The "Ulster scots" were not irish in any way. The Anglo irish were not irish in any way.
                >Would you rather we adopted a blood-and-soil ethnic exclusivism
                yes

              • 8 months ago
                Anonymous

                American is an Anglo term so Natives calling themselves native American makes no sense since a native American would be a white born in the United States.

              • 8 months ago
                Anonymous

                AHAHAHAHAHA at you. Holy fuck is this the cause of all the seething? Some obscure web article written by anonymous author who's probably American and doesn't know any better. Get off the internet and go outside for once for fuck sake.

              • 8 months ago
                Anonymous

                >Some obscure web article written by anonymous author who's probably American and doesn't know any better. Get off the internet and go outside for once for fuck sake.
                there are hundreds of such articles
                why don't you go and put on a "celtic" irish kilt, listen to some celtic music like the dropkick murphy's and drink some green guiness

              • 8 months ago
                Anonymous

                Yes, Americans are clueless in general, and they have a skewed and somewhat vulgarised image of their home country, from which they were exiled in the Irish case. That's fine and understandable. That Irish-Americans have some inaccurate ideas doesn't mean there's a global Irish conspiracy to usurp and coopt Anglo-Saxon countries as you seem to think.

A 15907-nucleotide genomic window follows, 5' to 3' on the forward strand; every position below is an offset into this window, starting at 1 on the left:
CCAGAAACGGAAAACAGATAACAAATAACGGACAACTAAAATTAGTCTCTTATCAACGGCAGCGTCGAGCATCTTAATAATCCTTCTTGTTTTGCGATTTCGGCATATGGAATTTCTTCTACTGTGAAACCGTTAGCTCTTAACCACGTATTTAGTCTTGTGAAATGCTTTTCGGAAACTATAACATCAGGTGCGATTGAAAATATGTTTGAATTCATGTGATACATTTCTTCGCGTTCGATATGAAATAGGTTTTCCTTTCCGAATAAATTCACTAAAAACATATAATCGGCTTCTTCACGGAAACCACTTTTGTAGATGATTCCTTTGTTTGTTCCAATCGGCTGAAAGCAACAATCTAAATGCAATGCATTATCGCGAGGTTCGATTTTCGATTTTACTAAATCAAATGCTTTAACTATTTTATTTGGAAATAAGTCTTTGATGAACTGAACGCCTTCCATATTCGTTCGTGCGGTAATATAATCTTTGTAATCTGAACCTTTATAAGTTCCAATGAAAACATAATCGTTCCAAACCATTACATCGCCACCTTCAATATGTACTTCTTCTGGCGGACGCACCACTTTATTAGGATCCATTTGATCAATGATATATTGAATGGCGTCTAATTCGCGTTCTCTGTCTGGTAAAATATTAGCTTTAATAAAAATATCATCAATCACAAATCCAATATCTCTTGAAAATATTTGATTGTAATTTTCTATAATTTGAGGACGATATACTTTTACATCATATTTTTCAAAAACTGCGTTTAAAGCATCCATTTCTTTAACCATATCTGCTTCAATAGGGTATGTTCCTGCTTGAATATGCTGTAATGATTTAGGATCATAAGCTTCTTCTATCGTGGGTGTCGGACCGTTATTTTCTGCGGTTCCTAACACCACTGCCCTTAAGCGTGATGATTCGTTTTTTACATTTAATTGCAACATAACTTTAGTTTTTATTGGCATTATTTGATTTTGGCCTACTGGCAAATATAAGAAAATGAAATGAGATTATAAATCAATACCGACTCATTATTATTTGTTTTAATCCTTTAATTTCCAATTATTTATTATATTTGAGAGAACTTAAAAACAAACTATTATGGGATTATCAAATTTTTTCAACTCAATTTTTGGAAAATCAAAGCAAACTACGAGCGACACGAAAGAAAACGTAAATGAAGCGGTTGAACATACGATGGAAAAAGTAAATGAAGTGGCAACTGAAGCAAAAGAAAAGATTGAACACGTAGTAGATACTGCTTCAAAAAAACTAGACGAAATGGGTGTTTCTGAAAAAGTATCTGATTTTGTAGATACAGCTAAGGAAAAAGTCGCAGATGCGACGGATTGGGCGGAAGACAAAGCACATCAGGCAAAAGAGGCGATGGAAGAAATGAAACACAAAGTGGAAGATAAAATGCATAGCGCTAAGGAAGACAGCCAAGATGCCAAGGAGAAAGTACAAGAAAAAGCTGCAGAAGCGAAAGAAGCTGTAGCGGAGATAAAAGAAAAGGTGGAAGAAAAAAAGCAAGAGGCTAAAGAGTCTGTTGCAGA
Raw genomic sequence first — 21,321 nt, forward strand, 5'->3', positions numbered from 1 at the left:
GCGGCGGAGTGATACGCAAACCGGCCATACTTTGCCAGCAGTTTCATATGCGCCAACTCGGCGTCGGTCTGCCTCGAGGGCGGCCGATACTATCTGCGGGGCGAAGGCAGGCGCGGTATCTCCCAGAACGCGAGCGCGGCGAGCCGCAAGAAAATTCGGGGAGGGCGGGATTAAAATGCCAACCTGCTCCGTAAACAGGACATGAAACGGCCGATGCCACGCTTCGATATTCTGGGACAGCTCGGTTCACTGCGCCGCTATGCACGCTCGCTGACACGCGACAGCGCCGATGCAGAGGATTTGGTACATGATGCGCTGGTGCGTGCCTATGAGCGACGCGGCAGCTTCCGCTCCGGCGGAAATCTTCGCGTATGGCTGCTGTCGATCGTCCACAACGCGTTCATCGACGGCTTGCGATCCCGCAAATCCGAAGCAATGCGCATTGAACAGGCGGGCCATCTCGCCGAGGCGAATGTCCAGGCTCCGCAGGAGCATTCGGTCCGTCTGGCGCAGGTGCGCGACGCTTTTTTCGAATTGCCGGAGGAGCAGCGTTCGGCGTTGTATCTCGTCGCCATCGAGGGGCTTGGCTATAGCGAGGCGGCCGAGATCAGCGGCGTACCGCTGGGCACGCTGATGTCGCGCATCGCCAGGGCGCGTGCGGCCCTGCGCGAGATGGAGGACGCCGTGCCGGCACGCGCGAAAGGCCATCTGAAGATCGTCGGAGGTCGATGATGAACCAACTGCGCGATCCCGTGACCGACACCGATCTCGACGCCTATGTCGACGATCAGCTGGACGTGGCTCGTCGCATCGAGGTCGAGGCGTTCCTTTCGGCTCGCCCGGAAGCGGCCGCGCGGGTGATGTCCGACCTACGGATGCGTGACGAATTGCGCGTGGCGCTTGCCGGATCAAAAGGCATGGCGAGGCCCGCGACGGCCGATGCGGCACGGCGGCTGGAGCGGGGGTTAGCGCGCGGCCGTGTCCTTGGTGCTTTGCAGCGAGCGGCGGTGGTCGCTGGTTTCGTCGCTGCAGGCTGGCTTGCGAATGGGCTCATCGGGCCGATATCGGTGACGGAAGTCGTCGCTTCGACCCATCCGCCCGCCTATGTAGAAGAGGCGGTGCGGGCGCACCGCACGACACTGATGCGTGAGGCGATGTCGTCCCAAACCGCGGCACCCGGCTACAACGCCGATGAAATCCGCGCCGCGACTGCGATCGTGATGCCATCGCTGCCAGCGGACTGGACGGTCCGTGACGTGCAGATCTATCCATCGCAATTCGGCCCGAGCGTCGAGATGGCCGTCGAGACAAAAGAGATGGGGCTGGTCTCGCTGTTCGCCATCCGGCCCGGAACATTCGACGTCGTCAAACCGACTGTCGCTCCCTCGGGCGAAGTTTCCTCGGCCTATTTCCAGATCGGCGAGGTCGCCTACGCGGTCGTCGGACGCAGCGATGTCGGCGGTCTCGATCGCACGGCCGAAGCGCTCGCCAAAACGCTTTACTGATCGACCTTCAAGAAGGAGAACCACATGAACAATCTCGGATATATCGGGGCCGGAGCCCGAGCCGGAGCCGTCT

• 8 months ago
                Anonymous

                >That Irish-Americans have some inaccurate ideas doesn't mean there's a global Irish conspiracy to usurp and coopt Anglo-Saxon countries as you seem to think.
                There is a movement to erase English and Anglo culture worldwide

              • 8 months ago
                Anonymous

                That's ridiculous. English is continuing to supplant and destroy competing languages everywhere. Western Europe is becoming Anglicised to the point that many young Dutch people spend most of their leisure time online consuming English-language media and discussing it. The Anglophone countries are still hegemonic over the seas and via their wars of aggression are continuing to destroy weaker nations. It is true than Anglo-Saxons peoples are being demographically replaced on their lands by their own leaders, which is a lesson that the rank and not file of the Anglo-Saxon world should stop identifying with the interests of the Brahmin caste of their own piratical states. No people is as servile to its own state as the English.

              • 8 months ago
                Anonymous

                >That's ridiculous. English is continuing to supplant and destroy competing languages everywhere. Western Europe is becoming Anglicised to the point that many young Dutch people spend most of their leisure time online consuming English-language media and discussing it. The Anglophone countries are still hegemonic over the seas and via their wars of aggression are continuing to destroy weaker nations